Thoughts on new Duesenberg?

  • m
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03 Aug 2006 20:16 #5158 by m
m created the topic: Thoughts on new Duesenberg?
i'm sure you are all aware of the new Duesnberg.

Article:
http://www.businessweek.com/autos/conte ... 605519.htm

But what are your thoughts?

I'm kind of disappointed by this. I mean obviously all previous attempts to bring the car back have failed. And also, no living Duesenberg is attached to this project. That is more of a selfish reason haha.

But overall, I just don't like the idea. Thoughts?

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  • Randy_G
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05 Aug 2006 02:14 #5167 by Randy_G
Randy_G replied the topic:
There is somewhat of a new trend in automakers in Europe. They have brought back from the grave a couple of brands that people had long since given up hope of ever seeing again. As we all know Mercedes brought back the Maybach and BMW gave us the Mini once again. America has never had anything like this, the big three can barely pay the light bills at this point so if some independent investors want to bring back the most famous name in automotive history I say go for it. I wont be purchasing one, But I will put it on my site. That is just my thoughts for what they are worth.

Randy_G


www.automotivehistoryonline.com

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  • Chris Summers
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05 Aug 2006 05:21 #5168 by Chris Summers
Chris Summers replied the topic: Well, Mike...
...as I've said before on an earlier post, I just don't think you can capture the spirit of a Duesenberg in modern days.
Yes, the original Duesenberg was an incredible, fantastic automobile, showing off the passion of each individual owner. But so did the custom-built Lincolns and Cadillacs of the Thirties, and look at the stuff those companies are turning out now--talk about a fall from grace. Who's to say that Duesenberg, over the years, wouldn't have done any different?
To be a REAL Duesenberg, capturing all the flair of the original, the car would have to basically designed by each individual buyer, available with different engines on different wheelbases, etc., etc.--the sort of stuff that made buying, owning, and admiring one great in the first place. And in today's market that's pretty much impossible.
That said, I'll climb off my soapbox. :)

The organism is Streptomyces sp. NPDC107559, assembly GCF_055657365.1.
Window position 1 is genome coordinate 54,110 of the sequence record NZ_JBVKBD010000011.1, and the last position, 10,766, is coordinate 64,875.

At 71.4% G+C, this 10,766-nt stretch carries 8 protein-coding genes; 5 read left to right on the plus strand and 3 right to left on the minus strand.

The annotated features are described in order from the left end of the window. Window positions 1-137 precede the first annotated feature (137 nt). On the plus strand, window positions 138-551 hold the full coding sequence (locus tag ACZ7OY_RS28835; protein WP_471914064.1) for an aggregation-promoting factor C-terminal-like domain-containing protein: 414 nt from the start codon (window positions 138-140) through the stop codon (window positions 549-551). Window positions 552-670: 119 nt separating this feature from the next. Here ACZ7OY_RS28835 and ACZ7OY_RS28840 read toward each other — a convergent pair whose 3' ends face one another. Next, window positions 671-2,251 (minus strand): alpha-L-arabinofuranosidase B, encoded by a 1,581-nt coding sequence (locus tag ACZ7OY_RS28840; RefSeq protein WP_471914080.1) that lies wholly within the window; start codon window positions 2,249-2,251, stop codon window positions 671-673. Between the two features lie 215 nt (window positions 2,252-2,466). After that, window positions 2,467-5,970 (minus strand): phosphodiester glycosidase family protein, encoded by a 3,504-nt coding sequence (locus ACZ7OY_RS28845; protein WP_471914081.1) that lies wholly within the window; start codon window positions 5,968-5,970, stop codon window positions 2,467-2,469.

Chris Summers
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Chandler-Cleveland Motor Club
CCCA

So we beat on, boats against the current, borne back ceaselessly into the past.

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  • number8
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15 Aug 2006 21:50 #5227 by number8
number8 replied the topic:
Even the economic conditions of this time somewhat resemble the times of the 1920s and 1930s. Could this be the latest golden age of great cars? Maybe.

number8

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  • HoosierCar
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26 Aug 2006 03:30 #5290 by HoosierCar
HoosierCar replied the topic:
While I'm not averse to evolutionary studies of classic marques, I find this one lacking proper form.
1) The back is too flat and devoid of character. Pretty common, really, as most cars are admired from the front 3/4. Attend to that back end like it's J Lo. (no intended pun on the name) If it has a V-12, the rear is what most people will see, anyway.

2) The front is far too 'Bentley'. Granted, there were similarities in grill shape in the 30s, but not enough to characterize the entire front fascia. It must be a design dominated by two headlights. A four headlight design would relegate some HIDs in a placement congruent to horns or actively turning driving lights of yore.

3) The effects don't really correspond with the tapered concentric louvers made famous on the J. Unfortunately, the side treatment became more busy than the original.

A modern interpretation will more likely echo European carrosiers due to the lower proportions. On a brighter note, the side treatment of the 2-tone color thumbnail image suggests the classic 'spear' found on the radiator of the J.

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